Bouldering Basics | Part 1 | Spotting Technique - Climbing Lingo - Types of holds

by Jason Hol February 06, 2019

Bouldering Basics | Part 1 | Spotting Technique - Climbing Lingo - Types of holds

Whether you are getting into bouldering for the first time, searching climbing tips and tricks, or needing a quick refresh, our ‘Bouldering Basics – Series’ will polish and hone your Bouldering street cred. In this SERIES, we will share proper usage of Climbing Lingo, review common Climbing Holds & Shapes, and proper outdoor Spotting Techniques. Be inspired, learn something new and follow this series to stay up to date on all things Bouldering!


Just like any sport, bouldering has its own set of ‘crag’ slang. And when used in good context (meaning, don’t combine them all in one sentence), you’ll fit in like a seasoned vet. While these bouldering terms and definitions won’t necessarily help you crush your next ‘proj’ (I’ll explain that one too), they will help you act a little less like a rookie at your local climbing gym or crag.

  • CRAG | A term used to describe a general climbing our bouldering area. May also be used in context of a group of boulders or outcropping. [USE“I’m heading to the crag”]
  • PROBLEM | A bouldering route. [USE“…one of my favorite problems”]
  • PROJECT (aka – proj) | A bouldering problem or route that an individual is trying to complete. Unfinished problem. [USE – “That’s a cool project”]
  • SEND | When you complete a bouldering problem. [USE“Nice send bro!”]
  • PUMPED | This happens when lactic acid builds up in your forearms making it hard to grip and climb. [USE“I’m totally pumped after that send”]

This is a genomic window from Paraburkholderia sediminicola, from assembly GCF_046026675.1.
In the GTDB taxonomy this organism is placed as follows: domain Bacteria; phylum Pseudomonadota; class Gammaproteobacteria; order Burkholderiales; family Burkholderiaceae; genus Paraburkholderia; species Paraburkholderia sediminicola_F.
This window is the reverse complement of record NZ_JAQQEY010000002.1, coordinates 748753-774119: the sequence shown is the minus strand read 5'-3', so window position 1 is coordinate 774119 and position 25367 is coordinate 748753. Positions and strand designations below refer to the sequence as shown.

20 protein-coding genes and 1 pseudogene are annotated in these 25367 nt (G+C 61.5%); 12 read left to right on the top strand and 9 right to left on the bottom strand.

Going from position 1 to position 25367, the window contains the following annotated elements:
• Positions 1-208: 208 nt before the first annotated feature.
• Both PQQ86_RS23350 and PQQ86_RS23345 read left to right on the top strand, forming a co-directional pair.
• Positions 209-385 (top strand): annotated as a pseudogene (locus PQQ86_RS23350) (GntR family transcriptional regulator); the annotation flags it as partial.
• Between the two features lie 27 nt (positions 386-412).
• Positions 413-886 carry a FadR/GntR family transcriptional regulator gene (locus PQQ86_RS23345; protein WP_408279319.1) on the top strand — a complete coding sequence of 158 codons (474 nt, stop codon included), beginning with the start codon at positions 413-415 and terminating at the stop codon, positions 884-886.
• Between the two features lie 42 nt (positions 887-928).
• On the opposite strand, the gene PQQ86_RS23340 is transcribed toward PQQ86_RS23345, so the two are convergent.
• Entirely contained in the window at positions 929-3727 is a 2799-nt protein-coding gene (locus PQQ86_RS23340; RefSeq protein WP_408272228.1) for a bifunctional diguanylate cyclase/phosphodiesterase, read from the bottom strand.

• BETA | A description on the ideal way to climb a problem. Shared insights on how to send it. [USE“…this beta worked for me”]
  • DYNO | A moment when your hands and feet are simultaneously in air as you are airborne leaping for a hold. [USE“…who needs footwork, just dyno for it”]
  • MANTEL | A position when topping out a boulder problem by pulling over the lip and pressing with your arms to get over the top. [USE“Damn that mantel was sketch!”]
  • CRUX | The hardest part of a problem [USE“That crux is super stout”]
  • DEADPOINT | A movement when you slow your motion to grab a hold with minimal swing and motion after gripping. [USE“You’ll have to deadpoint it in order to hold on”]
  • GRADE | Is a number system stating how hard a problem is from V0 to V17. Based on the V grade system, higher is harder. [USE“Oh…it’s a V4”]


Bouldering Basics Blog - Types of climbing holds

Types of rock-climbing holds:

Learning what types of holds comprise a bouldering problem will quickly help your find routes through bouldering guidebooks and ‘beta’ (you should know that term now) from local climbers. Study often, try each type and you just might find a favorite or two.

  • Jug/Bucket | A very large hold where you can wrap most of your fingers and hand around.
  • Crimp | A small hold, typically the size of your finger nail, give or take a little.
  • Hueco | Found most often in the Southwest – is typically a large rounded pocket.
  • Sloper | A rounded or sloping hand hold. Typically held open handed, palming the hold.
  • Pinch | When you grip a type of hold between your thumb and fingers.